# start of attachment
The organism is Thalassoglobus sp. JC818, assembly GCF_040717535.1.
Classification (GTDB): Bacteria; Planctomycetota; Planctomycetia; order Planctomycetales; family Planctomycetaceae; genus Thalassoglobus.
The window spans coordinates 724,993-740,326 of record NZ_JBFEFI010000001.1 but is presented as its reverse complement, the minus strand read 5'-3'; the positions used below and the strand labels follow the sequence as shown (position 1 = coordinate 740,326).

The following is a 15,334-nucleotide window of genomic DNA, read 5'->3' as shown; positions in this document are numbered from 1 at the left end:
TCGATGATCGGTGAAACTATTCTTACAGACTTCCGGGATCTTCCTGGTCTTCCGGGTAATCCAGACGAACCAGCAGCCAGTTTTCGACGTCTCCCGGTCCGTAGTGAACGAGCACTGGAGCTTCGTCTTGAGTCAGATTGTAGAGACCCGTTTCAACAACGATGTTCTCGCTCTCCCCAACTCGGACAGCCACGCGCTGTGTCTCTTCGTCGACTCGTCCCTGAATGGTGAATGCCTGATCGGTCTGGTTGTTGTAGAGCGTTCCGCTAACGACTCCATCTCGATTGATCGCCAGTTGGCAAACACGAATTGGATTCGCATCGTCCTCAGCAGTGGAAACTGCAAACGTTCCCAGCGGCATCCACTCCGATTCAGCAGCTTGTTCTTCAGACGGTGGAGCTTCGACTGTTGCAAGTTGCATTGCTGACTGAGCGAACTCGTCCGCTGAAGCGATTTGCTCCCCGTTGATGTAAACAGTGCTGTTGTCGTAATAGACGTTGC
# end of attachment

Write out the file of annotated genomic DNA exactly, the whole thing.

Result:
The organism is Thalassoglobus sp. JC818, assembly GCF_040717535.1.
Classification (GTDB): Bacteria; Planctomycetota; Planctomycetia; order Planctomycetales; family Planctomycetaceae; genus Thalassoglobus.
The window spans coordinates 724,993-740,326 of record NZ_JBFEFI010000001.1 but is presented as its reverse complement, the minus strand read 5'-3'; the positions used below and the strand labels follow the sequence as shown (position 1 = coordinate 740,326).

The following is a 15,334-nucleotide window of genomic DNA, read 5'->3' as shown; positions in this document are numbered from 1 at the left end:
TCGATGATCGGTGAAACTATTCTTACAGACTTCCGGGATCTTCCTGGTCTTCCGGGTAATCCAGACGAACCAGCAGCCAGTTTTCGACGTCTCCCGGTCCGTAGTGAACGAGCACTGGAGCTTCGTCTTGAGTCAGATTGTAGAGACCCGTTTCAACAACGATGTTCTCGCTCTCCCCAACTCGGACAGCCACGCGCTGTGTCTCTTCGTCGACTCGTCCCTGAATGGTGAATGCCTGATCGGTCTGGTTGTTGTAGAGCGTTCCGCTAACGACTCCATCTCGATTGATCGCCAGTTGGCAAACACGAATTGGATTCGCATCGTCCTCAGCAGTGGAAACTGCAAACGTTCCCAGCGGCATCCACTCCGATTCAGCAGCTTGTTCTTCAGACGGTGGAGCTTCGACTGTTGCAAGTTGCATTGCTGACTGAGCGAACTCGTCCGCTGAAGCGATTTGCTCCCCGTTGATGTAAACAGTGCTGTTGTCGTAATAGACGTTGC